Maui - Beaches
T. Fleming Beach Park: This quiet, out-of-the-way beach cove,
located north of the Ritz-Carlton Hotel, starts at the 16th hole of
the Kapalua golf course (Makaluapuna Point) and rolls around to the
sea cliffs on the other side. Ironwood trees provide shade on the
land side. Offshore, a shallow sandbar extends out to the edge of
the surf. Generally, the waters are good for swimming and
snorkeling, but sometimes, off near the sea cliffs, the waves are
big enough to suit body boarders and surfers.
Kapalua Beach: On an island of many great beaches, this one takes the prize. A golden crescent with swaying palms protected from strong winds and currents by two outstretched lava-rock promontories, Kapalua has calm waters that are perfect for snorkeling, swimming, and kayaking. Even though it borders the Kapalua Bay Hotel, the beach is long enough for everyone to enjoy. Facilities include showers, restrooms, and lifeguards.
Kaanapali Beach: Four-mile- (6.5km) long Kaanapali stands out as one of Maui's best beaches, with grainy gold sand as far as the eye can see. Most of the beach parallels the sea channel, and a paved beach walk links hotels and condos, open-air restaurants, and the Whalers Village shopping center. Summertime swimming is excellent. The best snorkeling is around Black Rock, in front of the Sheraton; the water is clear, calm, and populated with brilliant tropical fish.
Wailea Beach: This is the best gold-sand, crescent-shaped beach on Maui's sunbaked southwestern coast. One of five beaches within Wailea Resort, Wailea is big, wide, and protected on both sides by black-lava points. It serves as the front yard for the Four Seasons Wailea, Maui's most elegant hotel, and the Grand Wailea Resort Hotel & Spa, its most outrageous. From the beach, the view out to sea is magnificent, framed by neighboring Kahoolawe and Lanai and the tiny crescent of Molokini. The clear waters tumble to shore in waves just the right size for gentle riding, with or without a board. While all the beaches on the west and south coasts are great for spotting whales and watching sunsets, Wailea, with its fairly flat sandy beach that gently slopes down to the ocean, provides exceptionally good whale-watching from shore in season (Dec-Apr), as well as unreal sunsets nightly.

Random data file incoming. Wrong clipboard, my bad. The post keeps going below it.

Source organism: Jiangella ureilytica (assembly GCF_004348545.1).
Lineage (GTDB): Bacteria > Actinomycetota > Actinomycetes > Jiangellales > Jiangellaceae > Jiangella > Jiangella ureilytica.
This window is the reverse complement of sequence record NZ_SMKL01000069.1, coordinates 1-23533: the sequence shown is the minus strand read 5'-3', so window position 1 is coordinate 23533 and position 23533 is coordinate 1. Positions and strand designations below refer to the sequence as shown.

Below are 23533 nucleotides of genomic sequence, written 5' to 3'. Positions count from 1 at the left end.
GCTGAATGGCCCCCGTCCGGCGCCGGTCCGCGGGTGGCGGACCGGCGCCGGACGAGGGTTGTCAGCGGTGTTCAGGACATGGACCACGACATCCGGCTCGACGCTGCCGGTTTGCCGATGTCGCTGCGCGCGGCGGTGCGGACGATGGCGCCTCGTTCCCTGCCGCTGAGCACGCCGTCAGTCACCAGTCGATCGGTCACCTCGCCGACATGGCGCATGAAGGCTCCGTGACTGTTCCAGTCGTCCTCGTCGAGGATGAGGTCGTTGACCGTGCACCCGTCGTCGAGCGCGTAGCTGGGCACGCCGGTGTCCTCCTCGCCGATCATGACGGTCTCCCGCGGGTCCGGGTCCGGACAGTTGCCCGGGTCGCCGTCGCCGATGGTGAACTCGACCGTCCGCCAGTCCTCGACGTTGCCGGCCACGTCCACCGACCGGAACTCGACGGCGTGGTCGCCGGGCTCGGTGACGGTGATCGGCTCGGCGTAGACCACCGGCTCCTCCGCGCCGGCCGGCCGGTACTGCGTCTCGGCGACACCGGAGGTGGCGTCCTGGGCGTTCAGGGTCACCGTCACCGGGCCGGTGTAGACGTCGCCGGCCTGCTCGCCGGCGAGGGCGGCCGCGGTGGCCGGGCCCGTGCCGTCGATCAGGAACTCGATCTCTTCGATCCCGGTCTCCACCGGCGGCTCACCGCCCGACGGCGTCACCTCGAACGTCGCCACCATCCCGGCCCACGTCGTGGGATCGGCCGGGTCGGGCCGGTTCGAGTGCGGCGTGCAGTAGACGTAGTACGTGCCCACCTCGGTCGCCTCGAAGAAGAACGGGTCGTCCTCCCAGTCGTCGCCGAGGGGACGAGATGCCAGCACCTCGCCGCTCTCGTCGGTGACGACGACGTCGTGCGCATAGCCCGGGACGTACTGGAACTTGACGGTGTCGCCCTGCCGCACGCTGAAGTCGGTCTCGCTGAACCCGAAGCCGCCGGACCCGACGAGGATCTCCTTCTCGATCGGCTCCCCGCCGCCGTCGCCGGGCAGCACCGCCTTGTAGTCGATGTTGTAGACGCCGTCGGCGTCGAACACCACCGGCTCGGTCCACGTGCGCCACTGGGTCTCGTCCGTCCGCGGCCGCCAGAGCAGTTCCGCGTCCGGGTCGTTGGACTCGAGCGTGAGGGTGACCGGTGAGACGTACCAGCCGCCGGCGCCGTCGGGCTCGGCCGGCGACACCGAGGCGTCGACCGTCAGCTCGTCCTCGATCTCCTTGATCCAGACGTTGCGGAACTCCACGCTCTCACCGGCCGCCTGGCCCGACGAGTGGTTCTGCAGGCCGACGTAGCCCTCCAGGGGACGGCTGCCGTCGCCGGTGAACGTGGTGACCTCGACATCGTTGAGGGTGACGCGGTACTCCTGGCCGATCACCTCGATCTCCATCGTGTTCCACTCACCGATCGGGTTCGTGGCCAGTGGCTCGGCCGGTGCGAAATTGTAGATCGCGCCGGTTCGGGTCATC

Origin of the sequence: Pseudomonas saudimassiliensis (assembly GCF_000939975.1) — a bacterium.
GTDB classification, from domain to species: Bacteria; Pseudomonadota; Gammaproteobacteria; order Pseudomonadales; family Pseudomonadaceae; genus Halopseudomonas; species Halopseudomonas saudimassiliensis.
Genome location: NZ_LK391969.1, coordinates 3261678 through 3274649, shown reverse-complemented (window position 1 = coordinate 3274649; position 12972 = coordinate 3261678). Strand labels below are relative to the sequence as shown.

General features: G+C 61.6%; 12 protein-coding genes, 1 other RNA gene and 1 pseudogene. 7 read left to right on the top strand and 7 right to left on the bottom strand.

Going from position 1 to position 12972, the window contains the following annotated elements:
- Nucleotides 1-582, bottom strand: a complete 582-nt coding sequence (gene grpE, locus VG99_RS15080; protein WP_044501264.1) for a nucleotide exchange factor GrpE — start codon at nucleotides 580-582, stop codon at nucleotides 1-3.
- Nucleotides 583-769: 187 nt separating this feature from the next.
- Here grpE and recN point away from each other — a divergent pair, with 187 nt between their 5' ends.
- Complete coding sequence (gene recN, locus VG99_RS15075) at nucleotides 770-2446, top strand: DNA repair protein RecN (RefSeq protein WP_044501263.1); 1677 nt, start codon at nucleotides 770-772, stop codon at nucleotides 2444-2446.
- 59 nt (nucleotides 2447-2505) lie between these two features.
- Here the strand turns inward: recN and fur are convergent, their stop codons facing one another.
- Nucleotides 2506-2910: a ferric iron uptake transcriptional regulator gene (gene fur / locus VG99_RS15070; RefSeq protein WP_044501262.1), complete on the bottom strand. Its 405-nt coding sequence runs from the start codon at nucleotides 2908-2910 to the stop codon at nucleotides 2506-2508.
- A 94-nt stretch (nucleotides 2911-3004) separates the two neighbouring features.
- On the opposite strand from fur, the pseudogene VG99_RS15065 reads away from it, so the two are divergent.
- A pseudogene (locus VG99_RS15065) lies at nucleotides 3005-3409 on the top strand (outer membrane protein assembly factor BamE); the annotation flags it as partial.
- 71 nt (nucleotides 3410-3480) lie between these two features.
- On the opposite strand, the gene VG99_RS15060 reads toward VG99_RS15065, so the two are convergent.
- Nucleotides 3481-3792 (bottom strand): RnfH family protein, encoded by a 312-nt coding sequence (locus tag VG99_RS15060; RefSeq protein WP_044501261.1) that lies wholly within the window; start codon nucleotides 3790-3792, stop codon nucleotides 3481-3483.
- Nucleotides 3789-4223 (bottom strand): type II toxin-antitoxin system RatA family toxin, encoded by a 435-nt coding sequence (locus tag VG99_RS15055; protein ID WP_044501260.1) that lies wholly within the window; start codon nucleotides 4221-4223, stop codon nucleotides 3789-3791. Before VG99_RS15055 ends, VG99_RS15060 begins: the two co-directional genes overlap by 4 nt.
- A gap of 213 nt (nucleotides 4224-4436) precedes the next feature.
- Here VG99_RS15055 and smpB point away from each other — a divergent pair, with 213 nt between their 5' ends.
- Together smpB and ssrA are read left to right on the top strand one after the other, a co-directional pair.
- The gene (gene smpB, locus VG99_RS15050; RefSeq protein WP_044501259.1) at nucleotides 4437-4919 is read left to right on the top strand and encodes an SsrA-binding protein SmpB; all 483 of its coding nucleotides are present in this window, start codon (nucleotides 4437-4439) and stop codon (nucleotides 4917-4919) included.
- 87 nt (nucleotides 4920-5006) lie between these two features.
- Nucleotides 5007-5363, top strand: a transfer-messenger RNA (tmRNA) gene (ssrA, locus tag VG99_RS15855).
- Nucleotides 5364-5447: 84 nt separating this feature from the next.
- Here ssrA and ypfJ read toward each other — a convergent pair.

Maluaka Beach (Makena Beach): On the southern end of Maui's resort coast, development falls off dramatically, leaving a wild, dry countryside punctuated by green kiawe trees. The wide, palm-fringed crescent of golden sand is set between two black-lava points and bounded by big sand dunes topped by a grassy knoll. Makena can be perfect for swimming when it's flat and placid, but it can also offer excellent bodysurfing when the waves come rolling in. Or, if you prefer, it can be a place of serenity, with vistas of Molokini Crater and Kahoolawe off in the distance.
Waianapanapa State Park: In east Maui, a few miles from Hana, the 120 acres of this state park offer 12 cabins, a caretaker's residence, a picnic area, a shoreline hiking trail, and, best of all, a black-sand beach (actually small black pebbles). Swimming is generally unsafe, though, due to strong waves breaking offshore, which roll into the beach unchecked, and strong rip currents. But it's a great spot for picnicking, hiking along the shore, and simply sitting and relaxing.
Hamoa Beach: This half-moon-shaped, gray-sand beach (a mix of coral and lava) in a truly tropical setting is a favorite among sunbathers, snorkelers, and bodysurfers in Hana. The 100-foot- (30m) wide beach is three football fields long and sits below 30-foot (9m) black-lava sea cliffs. An unprotected beach open to the ocean, Hamoa is often swept by powerful rip currents. Surf breaks offshore and rolls ashore, making it a popular surfing and bodysurfing area. The calm left side is best for snorkeling in the summer.
Hulopoe Beach (Lanai): This golden, palm-fringed beach off the south coast of Lanai gently slopes down to the azure waters of a Marine Life Conservation District, where clouds of tropical fish flourish and spinner dolphins come to play. A tide pool in the lava rocks defines one side of the bay, while the other is lorded over by the Manele Bay Hotel, which sits prominently on the hill above. Offshore, you'll find good swimming, snorkeling, and diving; onshore, there's a full complement of beach facilities, from restrooms to camping areas.